1.) Reasons that there is no such thing as a “best split.”

a.) Number of training days

Some of the most effective training splits for hypertrophy, such as those pro bodybuilder Jared Feather designs and runs, have you training 6 days a week and most of those are double split sessions. Jesus, I don’t think most people have that possible answer in mind when they ask “what’s the best split for hypertrophy” on an Instagram post! Because people can commit only so much time to training and have some days in their schedules that simply don’t allow for training, not everyone can do the 6 day double split. But that doesn’t mean there aren’t great ways of arranging training to grow tons of muscle from anywhere between 3 and 6 days a week of training, with of course quite a few changes to the arrangements of the programs depending on how many sessions there are per week. Another very related concern to session number is session position. You’re going to have a very big difference in splits between two individuals who can both train 4x a week, but one of whom can pick any day they need for a session and the other of which cannot train AT ALL every Friday, Saturday, and Sunday.

b.) Amount of time one can commit per session

Not only is there a big difference between planning a split for someone who can do two hours of training each time for 4 days every week vs. 45 min each time, but there are asymmetrical concerns as well. For example, two individuals may both be available for 4 hours of training per week over 4 sessions, but one might have two of those days limited to 30 minutes each while the other can do a whole hour each time. The kinds of splits best for all of these scenarios will be vastly different based on the particulars of each scenario.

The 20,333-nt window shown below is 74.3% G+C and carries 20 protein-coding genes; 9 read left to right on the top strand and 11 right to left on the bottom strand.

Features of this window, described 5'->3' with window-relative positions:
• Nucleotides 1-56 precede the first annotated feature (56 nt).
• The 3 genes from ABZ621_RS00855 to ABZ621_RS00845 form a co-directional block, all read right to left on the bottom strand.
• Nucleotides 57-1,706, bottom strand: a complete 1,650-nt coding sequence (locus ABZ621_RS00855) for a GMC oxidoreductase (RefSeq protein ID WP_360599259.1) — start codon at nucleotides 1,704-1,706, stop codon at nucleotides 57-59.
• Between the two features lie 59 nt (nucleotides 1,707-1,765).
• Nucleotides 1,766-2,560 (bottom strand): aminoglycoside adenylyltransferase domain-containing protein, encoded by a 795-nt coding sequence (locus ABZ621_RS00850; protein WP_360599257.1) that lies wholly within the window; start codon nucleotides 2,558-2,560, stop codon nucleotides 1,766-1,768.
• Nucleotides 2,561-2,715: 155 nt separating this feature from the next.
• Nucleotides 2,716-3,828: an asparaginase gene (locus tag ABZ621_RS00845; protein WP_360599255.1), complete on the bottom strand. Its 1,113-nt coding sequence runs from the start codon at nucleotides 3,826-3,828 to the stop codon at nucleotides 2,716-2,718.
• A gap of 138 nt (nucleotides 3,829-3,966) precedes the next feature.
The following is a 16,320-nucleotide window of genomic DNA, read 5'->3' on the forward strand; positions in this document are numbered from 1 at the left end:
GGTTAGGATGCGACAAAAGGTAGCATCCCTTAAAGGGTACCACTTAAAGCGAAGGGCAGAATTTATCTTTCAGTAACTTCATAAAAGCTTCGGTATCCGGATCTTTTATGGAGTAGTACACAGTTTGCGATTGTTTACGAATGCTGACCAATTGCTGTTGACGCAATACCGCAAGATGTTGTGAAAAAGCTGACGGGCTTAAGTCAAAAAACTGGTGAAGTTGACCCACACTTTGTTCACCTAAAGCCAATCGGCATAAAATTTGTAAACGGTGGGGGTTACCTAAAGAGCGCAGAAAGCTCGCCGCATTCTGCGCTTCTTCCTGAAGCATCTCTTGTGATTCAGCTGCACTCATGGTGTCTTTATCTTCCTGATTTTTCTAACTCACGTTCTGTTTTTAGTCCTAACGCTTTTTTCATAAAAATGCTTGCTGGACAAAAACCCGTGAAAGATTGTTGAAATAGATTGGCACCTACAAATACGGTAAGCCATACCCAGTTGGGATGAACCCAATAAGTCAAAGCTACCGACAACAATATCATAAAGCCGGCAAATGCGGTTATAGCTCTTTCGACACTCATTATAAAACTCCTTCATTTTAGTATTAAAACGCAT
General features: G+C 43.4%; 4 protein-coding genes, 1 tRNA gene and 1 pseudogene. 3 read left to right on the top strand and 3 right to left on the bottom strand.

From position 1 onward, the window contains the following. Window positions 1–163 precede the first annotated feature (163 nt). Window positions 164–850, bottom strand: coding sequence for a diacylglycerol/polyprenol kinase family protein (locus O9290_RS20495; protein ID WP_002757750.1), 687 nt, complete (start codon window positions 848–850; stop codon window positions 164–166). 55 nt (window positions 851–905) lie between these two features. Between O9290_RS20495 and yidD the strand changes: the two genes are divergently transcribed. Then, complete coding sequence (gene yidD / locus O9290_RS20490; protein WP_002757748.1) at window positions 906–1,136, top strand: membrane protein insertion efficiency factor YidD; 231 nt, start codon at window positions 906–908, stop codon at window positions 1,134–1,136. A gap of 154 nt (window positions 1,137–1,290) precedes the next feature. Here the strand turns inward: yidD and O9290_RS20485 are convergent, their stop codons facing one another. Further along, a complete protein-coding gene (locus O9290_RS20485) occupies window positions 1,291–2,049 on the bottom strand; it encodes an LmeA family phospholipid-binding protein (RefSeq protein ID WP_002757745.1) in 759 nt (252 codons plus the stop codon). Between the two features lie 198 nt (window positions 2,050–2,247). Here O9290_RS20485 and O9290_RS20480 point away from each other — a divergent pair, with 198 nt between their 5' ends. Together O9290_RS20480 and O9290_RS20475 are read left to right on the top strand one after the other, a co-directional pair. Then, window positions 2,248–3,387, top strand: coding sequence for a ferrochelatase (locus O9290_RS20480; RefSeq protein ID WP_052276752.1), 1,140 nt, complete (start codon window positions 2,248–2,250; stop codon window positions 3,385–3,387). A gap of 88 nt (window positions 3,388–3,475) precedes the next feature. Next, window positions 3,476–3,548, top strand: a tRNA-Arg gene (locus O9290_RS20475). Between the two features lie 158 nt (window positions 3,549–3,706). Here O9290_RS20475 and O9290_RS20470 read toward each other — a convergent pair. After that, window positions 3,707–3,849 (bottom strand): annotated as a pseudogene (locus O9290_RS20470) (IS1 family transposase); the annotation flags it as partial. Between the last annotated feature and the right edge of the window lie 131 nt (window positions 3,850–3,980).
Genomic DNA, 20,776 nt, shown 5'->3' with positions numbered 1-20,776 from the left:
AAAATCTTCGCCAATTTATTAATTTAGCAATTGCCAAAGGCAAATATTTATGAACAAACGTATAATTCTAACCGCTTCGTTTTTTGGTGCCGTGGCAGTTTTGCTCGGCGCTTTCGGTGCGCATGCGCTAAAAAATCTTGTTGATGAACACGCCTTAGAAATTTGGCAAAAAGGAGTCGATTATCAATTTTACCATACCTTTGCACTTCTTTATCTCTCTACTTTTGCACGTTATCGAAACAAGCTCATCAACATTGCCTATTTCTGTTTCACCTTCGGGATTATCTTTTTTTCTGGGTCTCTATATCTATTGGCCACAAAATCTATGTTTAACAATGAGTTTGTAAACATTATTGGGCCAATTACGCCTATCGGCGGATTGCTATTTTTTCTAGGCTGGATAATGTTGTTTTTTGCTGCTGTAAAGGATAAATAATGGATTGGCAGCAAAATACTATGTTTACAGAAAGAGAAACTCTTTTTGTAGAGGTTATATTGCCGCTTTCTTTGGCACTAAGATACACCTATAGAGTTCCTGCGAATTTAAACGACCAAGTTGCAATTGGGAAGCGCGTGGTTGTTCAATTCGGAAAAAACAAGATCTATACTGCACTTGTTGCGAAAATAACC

c.) Muscle Growth Priorities

Some people want bigger upper bodies, some want bigger legs, some want bigger everything, and some want to maintain size while getting super lean. Some have biceps that grow super fast from everything but chests that need the kitchen sink to grow and some have chests that grow from simply being around weights but calves that grow a millimeter a year with the weight of the world on them. How can a one-best-split be possible with so many differences in desires and genetic variants? Easy answer; it’s not!

d.) Frequency Options